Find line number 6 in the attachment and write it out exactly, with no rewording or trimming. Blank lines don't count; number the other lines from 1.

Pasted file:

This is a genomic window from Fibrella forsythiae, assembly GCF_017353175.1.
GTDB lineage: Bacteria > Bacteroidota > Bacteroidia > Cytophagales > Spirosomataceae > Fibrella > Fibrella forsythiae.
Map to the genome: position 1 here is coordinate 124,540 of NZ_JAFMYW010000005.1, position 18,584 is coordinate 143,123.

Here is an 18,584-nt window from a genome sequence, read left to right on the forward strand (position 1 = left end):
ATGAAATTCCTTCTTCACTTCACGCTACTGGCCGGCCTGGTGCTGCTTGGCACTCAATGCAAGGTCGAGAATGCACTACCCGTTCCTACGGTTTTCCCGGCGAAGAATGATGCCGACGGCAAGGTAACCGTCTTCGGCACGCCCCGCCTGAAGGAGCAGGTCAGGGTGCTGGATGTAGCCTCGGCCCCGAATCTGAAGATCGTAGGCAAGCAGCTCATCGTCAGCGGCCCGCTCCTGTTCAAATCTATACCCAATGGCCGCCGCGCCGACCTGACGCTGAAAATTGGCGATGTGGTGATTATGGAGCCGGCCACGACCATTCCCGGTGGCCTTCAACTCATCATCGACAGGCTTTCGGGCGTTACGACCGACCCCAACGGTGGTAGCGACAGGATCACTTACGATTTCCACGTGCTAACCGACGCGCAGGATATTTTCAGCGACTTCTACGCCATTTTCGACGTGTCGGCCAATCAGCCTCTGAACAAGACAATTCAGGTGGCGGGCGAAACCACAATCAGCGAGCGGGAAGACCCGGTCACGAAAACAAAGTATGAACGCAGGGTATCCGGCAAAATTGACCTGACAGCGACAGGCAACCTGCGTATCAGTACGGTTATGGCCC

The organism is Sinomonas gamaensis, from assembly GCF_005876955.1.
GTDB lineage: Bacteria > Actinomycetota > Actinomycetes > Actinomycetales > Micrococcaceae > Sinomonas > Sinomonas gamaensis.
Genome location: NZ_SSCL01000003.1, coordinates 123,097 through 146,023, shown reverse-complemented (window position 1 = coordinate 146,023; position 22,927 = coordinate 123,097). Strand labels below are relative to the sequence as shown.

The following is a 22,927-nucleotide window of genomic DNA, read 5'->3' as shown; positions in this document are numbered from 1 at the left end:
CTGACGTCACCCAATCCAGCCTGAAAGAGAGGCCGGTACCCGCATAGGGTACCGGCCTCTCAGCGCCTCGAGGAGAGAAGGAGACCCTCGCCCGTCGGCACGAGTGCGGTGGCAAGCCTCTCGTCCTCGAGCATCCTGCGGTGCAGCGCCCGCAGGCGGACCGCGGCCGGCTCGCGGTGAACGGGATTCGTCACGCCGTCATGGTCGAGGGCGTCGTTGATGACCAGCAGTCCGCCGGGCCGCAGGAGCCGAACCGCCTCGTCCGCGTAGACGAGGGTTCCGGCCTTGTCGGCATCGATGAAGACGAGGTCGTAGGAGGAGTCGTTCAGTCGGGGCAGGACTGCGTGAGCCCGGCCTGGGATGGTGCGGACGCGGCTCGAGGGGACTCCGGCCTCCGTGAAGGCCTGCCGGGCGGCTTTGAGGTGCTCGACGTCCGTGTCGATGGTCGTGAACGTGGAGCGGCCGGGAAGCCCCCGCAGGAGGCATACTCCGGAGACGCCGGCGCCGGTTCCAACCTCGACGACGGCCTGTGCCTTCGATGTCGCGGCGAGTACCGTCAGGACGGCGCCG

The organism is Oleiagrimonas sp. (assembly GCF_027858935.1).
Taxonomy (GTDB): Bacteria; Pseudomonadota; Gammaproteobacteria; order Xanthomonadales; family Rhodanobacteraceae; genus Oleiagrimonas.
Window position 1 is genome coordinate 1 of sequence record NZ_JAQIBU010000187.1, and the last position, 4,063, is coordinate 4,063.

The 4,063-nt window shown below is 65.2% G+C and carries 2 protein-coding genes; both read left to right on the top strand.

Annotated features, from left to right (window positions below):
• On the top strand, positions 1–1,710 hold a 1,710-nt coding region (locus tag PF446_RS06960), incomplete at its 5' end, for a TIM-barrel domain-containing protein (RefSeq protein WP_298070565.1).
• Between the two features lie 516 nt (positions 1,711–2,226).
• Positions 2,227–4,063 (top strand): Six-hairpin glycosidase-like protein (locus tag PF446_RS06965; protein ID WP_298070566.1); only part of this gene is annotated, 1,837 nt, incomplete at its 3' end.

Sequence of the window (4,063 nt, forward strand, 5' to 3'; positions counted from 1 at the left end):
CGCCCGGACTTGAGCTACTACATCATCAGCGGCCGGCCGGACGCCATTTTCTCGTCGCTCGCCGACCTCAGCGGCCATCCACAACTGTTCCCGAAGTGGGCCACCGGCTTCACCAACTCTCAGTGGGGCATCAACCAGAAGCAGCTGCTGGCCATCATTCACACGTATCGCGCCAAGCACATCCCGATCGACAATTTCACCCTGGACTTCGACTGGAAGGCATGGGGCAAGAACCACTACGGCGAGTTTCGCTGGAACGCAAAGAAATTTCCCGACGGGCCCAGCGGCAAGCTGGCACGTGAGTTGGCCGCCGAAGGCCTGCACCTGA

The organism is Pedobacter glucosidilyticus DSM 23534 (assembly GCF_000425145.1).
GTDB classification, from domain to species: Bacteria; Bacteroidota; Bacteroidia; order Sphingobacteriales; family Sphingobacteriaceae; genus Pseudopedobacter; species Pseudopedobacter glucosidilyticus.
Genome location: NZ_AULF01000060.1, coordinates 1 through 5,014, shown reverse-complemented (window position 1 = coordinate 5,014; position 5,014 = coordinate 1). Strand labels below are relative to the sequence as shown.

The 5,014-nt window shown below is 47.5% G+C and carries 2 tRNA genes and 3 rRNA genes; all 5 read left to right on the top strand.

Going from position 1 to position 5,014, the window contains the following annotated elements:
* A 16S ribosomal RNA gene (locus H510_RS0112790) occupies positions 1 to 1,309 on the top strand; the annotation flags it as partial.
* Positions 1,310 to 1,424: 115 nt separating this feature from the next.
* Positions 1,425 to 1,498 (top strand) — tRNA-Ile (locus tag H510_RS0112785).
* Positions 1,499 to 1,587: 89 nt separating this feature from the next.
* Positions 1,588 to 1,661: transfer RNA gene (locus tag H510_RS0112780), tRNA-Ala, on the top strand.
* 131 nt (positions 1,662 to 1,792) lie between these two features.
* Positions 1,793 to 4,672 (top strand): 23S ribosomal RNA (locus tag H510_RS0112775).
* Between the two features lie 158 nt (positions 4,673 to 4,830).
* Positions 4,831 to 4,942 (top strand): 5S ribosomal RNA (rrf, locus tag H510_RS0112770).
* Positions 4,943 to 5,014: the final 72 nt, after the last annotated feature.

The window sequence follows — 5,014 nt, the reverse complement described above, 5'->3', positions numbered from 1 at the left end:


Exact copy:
The organism is Sinomonas gamaensis, from assembly GCF_005876955.1.